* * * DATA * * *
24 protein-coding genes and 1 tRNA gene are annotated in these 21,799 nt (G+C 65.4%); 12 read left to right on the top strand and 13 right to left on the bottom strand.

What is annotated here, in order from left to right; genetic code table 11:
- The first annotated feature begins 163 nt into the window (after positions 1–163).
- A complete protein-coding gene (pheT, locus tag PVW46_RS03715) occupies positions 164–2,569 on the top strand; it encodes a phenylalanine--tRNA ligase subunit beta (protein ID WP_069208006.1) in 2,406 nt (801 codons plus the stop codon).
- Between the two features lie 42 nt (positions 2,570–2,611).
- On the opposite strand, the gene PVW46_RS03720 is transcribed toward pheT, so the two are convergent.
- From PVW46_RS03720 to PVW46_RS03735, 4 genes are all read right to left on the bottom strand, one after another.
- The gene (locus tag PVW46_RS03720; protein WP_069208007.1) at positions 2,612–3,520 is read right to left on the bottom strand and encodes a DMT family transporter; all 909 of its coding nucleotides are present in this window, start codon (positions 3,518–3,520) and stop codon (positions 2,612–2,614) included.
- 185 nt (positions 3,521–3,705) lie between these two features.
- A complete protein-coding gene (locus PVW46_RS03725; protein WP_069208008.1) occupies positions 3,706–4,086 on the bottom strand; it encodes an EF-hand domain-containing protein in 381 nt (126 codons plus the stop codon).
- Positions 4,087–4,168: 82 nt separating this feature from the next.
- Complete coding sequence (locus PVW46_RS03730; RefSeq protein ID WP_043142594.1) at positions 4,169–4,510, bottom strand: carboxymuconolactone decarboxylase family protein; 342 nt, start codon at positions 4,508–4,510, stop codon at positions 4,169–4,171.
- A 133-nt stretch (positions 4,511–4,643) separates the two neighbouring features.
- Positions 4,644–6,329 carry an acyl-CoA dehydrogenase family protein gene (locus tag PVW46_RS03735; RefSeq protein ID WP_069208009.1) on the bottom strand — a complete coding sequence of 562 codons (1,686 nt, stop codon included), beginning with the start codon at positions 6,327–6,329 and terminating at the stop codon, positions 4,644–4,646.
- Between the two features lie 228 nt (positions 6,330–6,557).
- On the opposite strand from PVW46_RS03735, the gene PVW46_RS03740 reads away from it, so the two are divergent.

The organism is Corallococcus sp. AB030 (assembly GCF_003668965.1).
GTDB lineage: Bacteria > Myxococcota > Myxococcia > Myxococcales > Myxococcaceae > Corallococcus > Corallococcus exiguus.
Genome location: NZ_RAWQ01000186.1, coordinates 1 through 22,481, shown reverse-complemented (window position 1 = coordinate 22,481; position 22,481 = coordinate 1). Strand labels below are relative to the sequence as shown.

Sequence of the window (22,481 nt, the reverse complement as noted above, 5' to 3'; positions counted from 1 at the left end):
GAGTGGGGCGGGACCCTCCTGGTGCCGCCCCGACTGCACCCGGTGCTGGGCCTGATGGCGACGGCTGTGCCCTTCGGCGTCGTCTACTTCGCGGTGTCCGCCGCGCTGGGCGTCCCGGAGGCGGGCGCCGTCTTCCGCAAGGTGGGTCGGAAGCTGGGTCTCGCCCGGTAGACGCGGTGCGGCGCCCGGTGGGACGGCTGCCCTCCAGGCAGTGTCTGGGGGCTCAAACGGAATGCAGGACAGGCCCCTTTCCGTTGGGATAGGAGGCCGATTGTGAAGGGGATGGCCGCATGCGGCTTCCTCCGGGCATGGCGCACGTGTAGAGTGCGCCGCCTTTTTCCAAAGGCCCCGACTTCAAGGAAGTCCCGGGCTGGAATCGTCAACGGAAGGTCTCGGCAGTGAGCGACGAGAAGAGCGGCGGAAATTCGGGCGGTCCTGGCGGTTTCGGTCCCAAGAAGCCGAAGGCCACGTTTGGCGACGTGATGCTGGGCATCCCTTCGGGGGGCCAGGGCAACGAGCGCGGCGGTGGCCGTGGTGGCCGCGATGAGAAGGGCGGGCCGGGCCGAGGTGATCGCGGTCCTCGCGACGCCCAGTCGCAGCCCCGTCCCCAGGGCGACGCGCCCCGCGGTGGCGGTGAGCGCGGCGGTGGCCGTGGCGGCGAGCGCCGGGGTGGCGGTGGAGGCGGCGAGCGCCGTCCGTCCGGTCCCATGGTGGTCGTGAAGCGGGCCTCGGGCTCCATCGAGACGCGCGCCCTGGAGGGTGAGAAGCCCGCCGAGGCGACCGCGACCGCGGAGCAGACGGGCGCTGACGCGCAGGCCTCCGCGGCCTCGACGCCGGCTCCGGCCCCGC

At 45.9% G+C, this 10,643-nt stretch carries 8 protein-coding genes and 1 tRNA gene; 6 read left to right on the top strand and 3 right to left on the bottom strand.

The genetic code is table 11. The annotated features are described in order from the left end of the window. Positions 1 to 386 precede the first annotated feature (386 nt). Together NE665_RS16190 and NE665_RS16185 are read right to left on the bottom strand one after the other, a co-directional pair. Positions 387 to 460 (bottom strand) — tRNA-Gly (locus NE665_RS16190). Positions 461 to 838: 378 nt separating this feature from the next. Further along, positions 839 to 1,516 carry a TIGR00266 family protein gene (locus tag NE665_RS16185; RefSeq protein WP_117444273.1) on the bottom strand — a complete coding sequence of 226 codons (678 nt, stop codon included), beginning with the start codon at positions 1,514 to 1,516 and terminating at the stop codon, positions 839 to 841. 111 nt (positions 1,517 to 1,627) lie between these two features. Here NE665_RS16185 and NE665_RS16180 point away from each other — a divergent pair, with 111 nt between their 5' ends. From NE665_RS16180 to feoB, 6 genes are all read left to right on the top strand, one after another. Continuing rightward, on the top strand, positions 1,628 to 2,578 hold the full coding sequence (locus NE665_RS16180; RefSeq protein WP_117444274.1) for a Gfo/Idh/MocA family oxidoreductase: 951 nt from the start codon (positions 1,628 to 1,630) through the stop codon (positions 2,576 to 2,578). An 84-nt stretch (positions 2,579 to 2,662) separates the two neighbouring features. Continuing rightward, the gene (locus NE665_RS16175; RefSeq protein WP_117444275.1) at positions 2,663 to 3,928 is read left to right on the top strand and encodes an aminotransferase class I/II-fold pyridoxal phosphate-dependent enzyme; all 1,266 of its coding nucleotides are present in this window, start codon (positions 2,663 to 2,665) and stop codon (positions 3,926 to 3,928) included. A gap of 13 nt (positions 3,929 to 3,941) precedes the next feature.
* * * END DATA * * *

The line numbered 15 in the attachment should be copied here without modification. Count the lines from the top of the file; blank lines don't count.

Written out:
- Between the two features lie 228 nt (positions 6,330–6,557).